“I’m starting with the man in the mirror. I’m asking him to change his ways. And no message could have been any clearer. If you want to make the world a better place, take a look at yourself and then make a change.”
First of all, it’s ridiculous that I’m old enough to remember when that song was first released. It was 1987 and my mom took me to Target to do some shopping. As we wandered past the music section of the store, there it was… Michael Jackson’s new album, Bad. I listened to that cassette tape, and specifically the song “Man in the Mirror,” over and over and over again. Even as a kid, I remember thinking, “I want to look in the mirror and make changes!”
As an adult, I’ve realized that looking in the mirror to make changes can be more difficult than it sounds. For instance, I don't know if this is a personality thing or a male/female thing, but when some people look in the mirror they quickly focus on everything that’s wrong and become overwhelmed or depressed. Others, like me, will find the one thing that is right, excitedly focus on that and not even notice the rest of the mess we’ve got going on! (One day, in 2007, I looked in the mirror and exclaimed, “Holy crap, I’m fat!” Turns out, I’d been overweight for about six years and just hadn’t ever noticed. I joined Weight Watchers the next day.) The mirror, both literal and metaphorical, is a difficult beast to master.
Why is it so hard for us to be self-aware sometimes? (It’s not a rhetorical question. Take a second to consider the answers.)
I’m not sure what reasons you came up with, but here’s what I think: a lack of self-awareness is often driven by fear and/or laziness. At least, when I look back on the times in my life where I was really unaware of something big, I can see with hindsight that it was because I was either afraid to face reality or too tired to deal with it.
A few years ago, a friend of mine finally left a bad work situation after several years of being unhappy. As we were talking about how excited she was for new opportunities, I asked her why she had waited so long to move on. As she thought about it, she began to realize that it came down to two things. First, as dysfunctional as her work situation had become, she was accustomed to it. It was the whole “better the devil you know…” thing. We started referring to it as being “comfortable in your dysfunction.” The second conclusion she came to was that she had been afraid to move on. What if she couldn’t find anything better? What if things weren’t as bad as she thought they were? What if she wasn’t as qualified for other jobs as she thought she was? The combination of fear and complacency had kept her in denial of her situation and resulted in inaction.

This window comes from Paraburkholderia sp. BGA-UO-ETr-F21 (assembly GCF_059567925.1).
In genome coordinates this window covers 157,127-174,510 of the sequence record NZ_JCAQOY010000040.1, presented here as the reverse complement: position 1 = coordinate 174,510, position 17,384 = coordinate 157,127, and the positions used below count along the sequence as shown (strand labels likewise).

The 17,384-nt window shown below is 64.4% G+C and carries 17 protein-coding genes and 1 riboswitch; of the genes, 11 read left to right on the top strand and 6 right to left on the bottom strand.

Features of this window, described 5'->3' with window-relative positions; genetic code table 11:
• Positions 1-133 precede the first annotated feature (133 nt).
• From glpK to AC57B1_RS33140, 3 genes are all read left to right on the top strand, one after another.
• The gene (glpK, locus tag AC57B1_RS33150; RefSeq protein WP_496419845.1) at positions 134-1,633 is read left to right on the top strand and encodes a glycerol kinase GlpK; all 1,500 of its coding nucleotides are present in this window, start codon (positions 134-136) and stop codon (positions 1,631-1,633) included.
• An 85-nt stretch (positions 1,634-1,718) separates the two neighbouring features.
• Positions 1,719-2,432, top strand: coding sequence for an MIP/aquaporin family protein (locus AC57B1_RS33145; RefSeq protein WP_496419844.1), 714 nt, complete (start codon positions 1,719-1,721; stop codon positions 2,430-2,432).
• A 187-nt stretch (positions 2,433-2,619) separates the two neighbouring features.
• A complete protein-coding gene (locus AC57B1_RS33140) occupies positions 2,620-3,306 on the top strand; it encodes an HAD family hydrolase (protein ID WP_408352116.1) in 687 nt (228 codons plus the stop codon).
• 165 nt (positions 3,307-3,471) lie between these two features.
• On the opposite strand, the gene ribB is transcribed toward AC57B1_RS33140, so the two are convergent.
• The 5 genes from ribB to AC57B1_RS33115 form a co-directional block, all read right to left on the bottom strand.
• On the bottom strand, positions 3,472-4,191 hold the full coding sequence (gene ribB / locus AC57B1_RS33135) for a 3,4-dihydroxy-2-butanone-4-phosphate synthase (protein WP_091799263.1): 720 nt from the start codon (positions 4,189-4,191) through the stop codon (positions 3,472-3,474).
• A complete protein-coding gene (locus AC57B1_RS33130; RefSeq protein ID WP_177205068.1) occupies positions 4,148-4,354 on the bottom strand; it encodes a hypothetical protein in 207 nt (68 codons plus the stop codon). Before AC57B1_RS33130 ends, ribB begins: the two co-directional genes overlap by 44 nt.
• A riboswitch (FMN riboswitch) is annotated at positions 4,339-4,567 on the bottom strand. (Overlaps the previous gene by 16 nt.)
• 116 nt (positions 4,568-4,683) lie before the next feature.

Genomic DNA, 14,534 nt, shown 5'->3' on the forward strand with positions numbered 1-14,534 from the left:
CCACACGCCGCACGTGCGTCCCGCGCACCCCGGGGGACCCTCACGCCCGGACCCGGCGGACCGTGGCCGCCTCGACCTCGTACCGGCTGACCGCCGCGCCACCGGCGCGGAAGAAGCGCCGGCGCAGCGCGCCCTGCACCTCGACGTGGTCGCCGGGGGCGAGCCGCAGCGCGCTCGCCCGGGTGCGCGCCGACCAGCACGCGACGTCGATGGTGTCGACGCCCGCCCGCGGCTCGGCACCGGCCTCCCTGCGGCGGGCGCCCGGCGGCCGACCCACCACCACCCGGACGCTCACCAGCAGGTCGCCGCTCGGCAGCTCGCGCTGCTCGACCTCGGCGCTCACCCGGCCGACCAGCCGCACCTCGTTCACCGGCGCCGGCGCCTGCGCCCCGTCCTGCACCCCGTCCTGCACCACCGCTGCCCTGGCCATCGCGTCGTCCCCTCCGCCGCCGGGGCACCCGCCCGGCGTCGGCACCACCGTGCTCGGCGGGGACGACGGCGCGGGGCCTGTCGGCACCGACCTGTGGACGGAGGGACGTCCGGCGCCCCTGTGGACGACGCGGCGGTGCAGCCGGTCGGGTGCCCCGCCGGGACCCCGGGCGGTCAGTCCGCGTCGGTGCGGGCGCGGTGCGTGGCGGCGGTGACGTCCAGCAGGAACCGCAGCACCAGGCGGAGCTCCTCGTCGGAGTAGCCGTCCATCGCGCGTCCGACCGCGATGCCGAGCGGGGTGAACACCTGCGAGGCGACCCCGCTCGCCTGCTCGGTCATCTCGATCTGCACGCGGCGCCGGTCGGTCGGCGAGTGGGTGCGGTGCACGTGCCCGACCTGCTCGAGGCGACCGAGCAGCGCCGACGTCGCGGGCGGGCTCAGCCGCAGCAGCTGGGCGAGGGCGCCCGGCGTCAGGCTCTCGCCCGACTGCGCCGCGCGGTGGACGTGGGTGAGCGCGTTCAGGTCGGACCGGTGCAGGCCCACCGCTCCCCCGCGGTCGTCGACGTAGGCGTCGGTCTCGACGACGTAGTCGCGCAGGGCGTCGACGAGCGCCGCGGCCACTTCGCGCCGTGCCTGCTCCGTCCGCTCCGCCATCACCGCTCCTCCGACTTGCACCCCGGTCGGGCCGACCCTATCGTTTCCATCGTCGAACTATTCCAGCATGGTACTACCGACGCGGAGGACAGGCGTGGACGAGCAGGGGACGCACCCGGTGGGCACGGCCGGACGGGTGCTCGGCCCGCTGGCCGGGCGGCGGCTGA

As we talked, I realized how many times these very qualities had kept me from making positive decisions as well. I mentioned in the introduction that I have, on too many occasions, looked back at a situation and said, “I stayed way too long!” These two factors have always played some role in my staying. I’m smack-dab in the middle of the situation and don’t have the energy or enough discomfort to push me toward the awareness that things aren’t what they should be.
This is a hard one because it requires you to be honest with yourself and consider that you’ve chosen to ignore what’s been going on right in front of you. And that’s the key: it’s a choice. You have to decide to choose awareness! (Oooh… I used two keywords in a row there!) If you don’t, you’ll miss the red flags that signal that something isn’t quite right. How do you choose awareness? Start asking the right questions! Here are a few to get you started:
- Do I feel stuck or unsettled in my current situation? (A general feeling of “non-movement” is a good sign that something is off.) If I do, what is causing that feeling?
- Is it possible that I don’t have the proper perspective to be able to see the situation clearly? How can I get an objective perspective so that I can focus on what’s most important to make more informed decisions?
- Now that I have some perspective, what are the things that I value in an organization or relationship? Are my values in agreement with those of the other party?
- Am I taking responsibility for my actions (or inaction)? Ultimately, only YOU can make the choice to do something about your situation. Only you can look at the man (or woman) in the mirror and make a change. (Thanks, MJ!)
When we ask these questions and truly seek after the answers, we become more aware of our situations and we can choose to make the changes we need to make. If you do find that you’ve become complacent or are operating out of a place of fear, do whatever you need to do to figure out why. When you do, you might just find that it’s #Time2MoveOn!